Review: City Ballet is Back with Balanchine and Confetti

After the final ballet, confetti rained on the stage. The dancers cried during their bows, at least a handful of times. The audience stirred the air with hearty and competitive cheers and applause. But wasn’t all this expected too much? Even more frightening—though oddly convenient—were the puddles on the pavement outside. It had rained at one point during the show. When we left the theater after 18 long months and the stunning performance of George Balanchine’s “Symphony C,” the opening night of the New York City Ballet was like a rainbow.

On Tuesday, at the David H. Koch Theatre, City Ballet opened the door – without a break and with a vaccinated audience told to stay masked. autumn season with Balanchine’s “Serenade”. It made sense. Featured in Tchaikovsky’s Serenade for Strings, this ballet is a breathtaking ballet for anyone and everyone, where dancers sweep a moonlit stage in pale blue tulle that floats and settles around their bodies like waves.

Part of Balanchine’s brilliance – and there’s so much to choose from – her main way of reacting was her ability to bring real life to ballet. In 1935, she choreographed “Serenade,” her first ballet in America, with unpolished dancers and open-air rehearsals. The dancers raised their hands to block as the sun shone in their eyes. He took notes, and this magnificent piece opens like this: Rows of dancers, bending their wrists, raise their arms to the sky; slowly lower the arms until the backs of the hands pass over the eyes.

There was a fallen dancer. And a dancer who came to rehearsal late and quickly took her place among the others. Balanchine used them all. “Serenade” is a masterpiece that must be watched every season, every day, but now due to the pandemic, it has lessons and dance too – women enter the world of ballet when they open their feet from the parallel. to the first location – as in the origin story. What does “Serenade” in 2021 say? Make the most of what you have. Pay attention to the world around you.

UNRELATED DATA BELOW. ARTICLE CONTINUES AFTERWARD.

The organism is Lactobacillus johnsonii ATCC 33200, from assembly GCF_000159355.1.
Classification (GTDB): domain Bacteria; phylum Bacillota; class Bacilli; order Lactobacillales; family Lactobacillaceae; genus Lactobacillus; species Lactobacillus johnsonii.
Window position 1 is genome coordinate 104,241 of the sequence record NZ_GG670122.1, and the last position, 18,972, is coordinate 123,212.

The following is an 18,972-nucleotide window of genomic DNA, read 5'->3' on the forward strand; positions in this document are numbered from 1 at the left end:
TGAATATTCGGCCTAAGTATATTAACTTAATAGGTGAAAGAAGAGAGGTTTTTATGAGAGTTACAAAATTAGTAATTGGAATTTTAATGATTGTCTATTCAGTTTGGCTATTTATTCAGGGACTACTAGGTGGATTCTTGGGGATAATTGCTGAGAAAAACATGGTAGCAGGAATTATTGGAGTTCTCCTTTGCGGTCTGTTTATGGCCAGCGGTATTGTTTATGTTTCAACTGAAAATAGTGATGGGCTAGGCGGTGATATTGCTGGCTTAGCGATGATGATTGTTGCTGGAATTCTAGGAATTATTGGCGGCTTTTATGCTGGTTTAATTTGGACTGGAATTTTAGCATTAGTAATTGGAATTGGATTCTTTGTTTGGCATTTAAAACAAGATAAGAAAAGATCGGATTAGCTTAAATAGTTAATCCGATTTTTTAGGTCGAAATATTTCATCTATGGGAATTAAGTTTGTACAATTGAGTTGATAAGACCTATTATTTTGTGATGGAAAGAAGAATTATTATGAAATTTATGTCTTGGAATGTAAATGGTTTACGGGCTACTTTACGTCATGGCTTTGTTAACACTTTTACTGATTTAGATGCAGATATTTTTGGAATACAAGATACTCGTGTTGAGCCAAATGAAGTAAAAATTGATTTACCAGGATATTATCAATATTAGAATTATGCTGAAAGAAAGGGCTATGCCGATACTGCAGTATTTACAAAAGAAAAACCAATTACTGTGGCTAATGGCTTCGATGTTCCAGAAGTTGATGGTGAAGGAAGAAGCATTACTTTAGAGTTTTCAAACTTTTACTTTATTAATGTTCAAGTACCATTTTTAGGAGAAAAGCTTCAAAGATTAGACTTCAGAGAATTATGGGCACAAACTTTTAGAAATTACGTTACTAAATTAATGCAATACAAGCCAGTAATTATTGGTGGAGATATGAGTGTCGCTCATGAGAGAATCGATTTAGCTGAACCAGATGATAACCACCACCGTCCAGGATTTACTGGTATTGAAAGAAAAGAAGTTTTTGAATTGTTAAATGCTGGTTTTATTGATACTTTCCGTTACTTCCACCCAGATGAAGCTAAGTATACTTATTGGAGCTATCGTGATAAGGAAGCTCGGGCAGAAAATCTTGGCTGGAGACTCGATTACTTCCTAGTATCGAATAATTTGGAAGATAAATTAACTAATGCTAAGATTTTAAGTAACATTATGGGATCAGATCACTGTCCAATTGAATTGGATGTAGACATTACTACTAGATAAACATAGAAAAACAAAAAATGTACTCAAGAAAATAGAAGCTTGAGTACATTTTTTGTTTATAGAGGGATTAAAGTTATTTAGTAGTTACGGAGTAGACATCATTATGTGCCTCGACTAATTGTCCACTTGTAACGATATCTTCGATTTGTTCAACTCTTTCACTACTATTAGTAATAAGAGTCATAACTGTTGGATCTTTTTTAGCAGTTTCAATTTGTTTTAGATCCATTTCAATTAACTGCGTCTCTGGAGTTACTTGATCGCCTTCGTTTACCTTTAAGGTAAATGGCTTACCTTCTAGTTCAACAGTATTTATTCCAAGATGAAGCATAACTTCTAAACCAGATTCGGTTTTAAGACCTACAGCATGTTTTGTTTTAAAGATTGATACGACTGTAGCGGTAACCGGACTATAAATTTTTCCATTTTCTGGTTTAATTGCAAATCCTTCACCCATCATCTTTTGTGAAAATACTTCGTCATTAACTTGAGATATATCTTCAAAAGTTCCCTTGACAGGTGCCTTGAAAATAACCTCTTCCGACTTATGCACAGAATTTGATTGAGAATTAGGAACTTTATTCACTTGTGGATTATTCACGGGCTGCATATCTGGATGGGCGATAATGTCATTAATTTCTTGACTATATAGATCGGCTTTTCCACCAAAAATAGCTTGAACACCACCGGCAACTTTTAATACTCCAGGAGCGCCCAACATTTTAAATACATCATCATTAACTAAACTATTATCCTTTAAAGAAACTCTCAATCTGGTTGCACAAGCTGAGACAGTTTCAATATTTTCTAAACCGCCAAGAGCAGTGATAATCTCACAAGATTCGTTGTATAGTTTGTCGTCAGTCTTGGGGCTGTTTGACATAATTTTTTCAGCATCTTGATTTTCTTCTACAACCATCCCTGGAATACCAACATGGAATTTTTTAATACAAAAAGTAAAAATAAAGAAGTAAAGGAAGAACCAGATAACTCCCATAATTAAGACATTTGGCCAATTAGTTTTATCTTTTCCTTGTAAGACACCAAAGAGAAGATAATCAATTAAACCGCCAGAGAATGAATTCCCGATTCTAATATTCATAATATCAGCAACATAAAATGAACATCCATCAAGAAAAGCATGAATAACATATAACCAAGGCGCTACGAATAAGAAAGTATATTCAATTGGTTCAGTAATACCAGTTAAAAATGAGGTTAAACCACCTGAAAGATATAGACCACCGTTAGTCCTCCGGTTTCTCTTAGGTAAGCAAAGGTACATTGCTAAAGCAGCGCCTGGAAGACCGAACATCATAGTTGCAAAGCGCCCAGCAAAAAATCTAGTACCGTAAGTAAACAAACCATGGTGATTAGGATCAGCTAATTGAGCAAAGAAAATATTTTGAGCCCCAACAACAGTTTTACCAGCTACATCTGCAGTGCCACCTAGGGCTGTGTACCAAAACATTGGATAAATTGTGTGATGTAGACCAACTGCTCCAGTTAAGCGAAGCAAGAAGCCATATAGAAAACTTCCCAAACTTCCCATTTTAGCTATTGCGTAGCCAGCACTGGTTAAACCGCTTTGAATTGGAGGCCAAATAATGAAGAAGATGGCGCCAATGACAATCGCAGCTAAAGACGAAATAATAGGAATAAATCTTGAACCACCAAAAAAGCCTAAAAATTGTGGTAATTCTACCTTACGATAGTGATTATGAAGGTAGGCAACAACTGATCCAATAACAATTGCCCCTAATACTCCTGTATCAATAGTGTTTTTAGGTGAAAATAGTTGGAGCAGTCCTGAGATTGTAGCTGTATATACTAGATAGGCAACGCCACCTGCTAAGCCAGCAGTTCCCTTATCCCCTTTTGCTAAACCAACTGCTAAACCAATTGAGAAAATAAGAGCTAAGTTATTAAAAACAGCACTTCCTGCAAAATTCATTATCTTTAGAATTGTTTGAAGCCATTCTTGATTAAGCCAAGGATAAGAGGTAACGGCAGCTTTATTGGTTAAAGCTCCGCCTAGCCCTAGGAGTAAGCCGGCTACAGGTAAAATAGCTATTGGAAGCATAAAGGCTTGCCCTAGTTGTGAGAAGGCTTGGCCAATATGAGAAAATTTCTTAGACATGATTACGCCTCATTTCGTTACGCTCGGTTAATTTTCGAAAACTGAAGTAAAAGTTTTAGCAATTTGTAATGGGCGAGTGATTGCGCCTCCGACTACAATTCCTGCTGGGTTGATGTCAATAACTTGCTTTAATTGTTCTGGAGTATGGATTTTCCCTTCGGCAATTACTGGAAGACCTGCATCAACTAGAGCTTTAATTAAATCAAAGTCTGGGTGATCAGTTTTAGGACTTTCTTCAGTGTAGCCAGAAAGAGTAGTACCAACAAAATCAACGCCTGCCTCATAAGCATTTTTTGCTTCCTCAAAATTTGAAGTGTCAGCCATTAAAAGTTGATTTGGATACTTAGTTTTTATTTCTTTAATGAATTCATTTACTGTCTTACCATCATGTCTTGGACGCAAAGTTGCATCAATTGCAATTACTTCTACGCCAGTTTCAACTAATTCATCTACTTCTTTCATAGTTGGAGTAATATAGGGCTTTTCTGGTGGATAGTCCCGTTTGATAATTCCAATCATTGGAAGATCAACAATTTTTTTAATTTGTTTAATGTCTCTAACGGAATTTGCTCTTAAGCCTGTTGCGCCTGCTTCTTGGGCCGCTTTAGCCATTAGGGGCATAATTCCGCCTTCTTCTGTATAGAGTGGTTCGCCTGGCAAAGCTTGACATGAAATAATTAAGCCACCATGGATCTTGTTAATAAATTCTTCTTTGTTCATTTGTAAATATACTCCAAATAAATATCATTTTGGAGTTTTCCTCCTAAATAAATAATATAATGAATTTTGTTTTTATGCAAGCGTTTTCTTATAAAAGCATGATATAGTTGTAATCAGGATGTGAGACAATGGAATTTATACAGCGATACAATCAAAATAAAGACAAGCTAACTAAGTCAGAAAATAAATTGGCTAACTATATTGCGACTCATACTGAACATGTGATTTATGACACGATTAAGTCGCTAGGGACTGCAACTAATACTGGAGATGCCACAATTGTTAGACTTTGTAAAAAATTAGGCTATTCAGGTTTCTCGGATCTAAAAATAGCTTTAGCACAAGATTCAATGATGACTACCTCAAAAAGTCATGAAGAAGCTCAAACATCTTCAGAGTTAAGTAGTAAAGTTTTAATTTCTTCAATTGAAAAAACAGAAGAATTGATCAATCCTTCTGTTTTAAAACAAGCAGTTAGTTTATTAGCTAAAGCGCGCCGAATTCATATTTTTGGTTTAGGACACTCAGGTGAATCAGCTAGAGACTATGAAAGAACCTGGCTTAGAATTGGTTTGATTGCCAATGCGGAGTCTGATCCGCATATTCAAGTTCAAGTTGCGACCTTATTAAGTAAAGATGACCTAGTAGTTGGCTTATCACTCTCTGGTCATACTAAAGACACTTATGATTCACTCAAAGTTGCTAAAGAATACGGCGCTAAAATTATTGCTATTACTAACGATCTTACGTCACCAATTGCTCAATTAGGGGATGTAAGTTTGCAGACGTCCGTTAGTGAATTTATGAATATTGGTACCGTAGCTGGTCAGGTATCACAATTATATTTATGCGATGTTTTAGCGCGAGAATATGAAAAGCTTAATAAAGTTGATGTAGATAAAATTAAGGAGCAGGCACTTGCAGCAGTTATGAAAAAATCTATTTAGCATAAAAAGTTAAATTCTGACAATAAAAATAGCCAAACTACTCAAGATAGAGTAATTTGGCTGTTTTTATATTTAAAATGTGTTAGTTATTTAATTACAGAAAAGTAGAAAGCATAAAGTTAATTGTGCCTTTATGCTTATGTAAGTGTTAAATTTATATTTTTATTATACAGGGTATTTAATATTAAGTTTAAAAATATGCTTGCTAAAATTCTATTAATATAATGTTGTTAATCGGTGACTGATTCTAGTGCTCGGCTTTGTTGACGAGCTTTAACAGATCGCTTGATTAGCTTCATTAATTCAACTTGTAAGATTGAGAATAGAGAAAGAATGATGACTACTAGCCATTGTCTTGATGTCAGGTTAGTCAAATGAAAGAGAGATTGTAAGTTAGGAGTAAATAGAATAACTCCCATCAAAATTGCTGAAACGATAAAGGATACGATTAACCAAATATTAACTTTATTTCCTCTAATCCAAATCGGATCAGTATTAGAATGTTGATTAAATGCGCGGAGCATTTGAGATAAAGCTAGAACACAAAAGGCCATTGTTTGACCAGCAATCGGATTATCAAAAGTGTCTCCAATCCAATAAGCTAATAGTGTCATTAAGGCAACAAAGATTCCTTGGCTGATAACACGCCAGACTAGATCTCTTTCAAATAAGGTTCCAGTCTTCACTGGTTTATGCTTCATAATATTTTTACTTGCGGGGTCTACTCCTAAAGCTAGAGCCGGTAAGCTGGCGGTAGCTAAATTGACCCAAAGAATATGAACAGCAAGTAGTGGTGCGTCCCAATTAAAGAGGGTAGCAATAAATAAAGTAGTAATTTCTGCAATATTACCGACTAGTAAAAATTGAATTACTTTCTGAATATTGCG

It’s nice to have the “Serenade” repeated throughout the season: it’s a tool to help dancers get back into their ballet physique, building up the stamina so they can fly through with finer-than-athletic footwork and bodies that can bend and twist. faint like thin reeds. Starring Sterling Hyltin, Ashley Bouder and Megan LeCrone, this “Serenade” developed as it progressed, but sometimes the dance lagged in speed, liveliness and audacity. Adrian Danchig-Waring was a bright spot in his debut, an efficient and exuberant performance at best; alive, certainly, but never as alive as it could be.

Unfortunately, the other Balanchine ballet on the schedule, “Symphony in C” won’t be repeated: It’s scheduled as a special opening night event, which – when you consider the rehearsals that go into it and the stamina it can create – is a bit confusing. Megan Fairchild remarkably, she gave birth to twins not so long ago, spearheaded in the first part with such vivacity that Joseph Gordon (and his dazzling pirouettes) seemed to be feeding as he adorned his performance with even more enthusiasm.

The program was supposed to be shorter than usual due to the pandemic, but with a late start it lasted two hours in the evening and was further extended by what was billed as a special treat – the City Ballet orchestra performed Tchaikovsky’s “Waltz of the Waltz.” Flowers.” Maybe it was a way to buy some time before “Symphony in C,” but selling “Nutcracker” tickets felt like a game.

Also in the middle was the pas de deux from “After the Rain” by Christopher Wheeldon. With the right dancers, it feels full circle – engravings of ballet life told in whispered steps. Performed too often by too many dancers? Yeah. God, Yeah. But this pas de deux created in his honor athlete sotoHis retirement in 2005 has always seemed like a tribute to him. Wendy Whelan, her original partner in the work and a dancer of luminous fragility.

On Tuesday, two soon-to-be-retired managers, Maria Kowroski and ask la Cour, the recipient of the ballet returned Arvo Pärt’s “Spiegel im Spiegel” to its original, intimate place. They are both long, their lengths match. But on top of that, the combination of la Cour’s understated demeanor and Kowroski’s silent movie star looks hyper-focus the choreography with slow movements and dreamy backward bends. Together, they find a way to not only advance in choreography, but have the serenity to live in.

In Pas de deux, Kowroski, whose farewell performance on October 17, She wears a simple pink leotard and ballet slippers – a costume that alludes to a ballerina looking back at her career. Without much effort, he seemed to base his performance on a consciousness of time and space; As she danced, she gazed around her, eyes hovering on the floor and lingering in the farthest corners of the stage that only a dancer could see.

It was her first goodbye to a stage where she had been dancing in over 25 years. And just as he carved the air with his impossibly long arms and slender hands, Kowroski seemed to be following Balanchine’s path: taking in the details, noticing everything.

New York City Ballet

until October 17,

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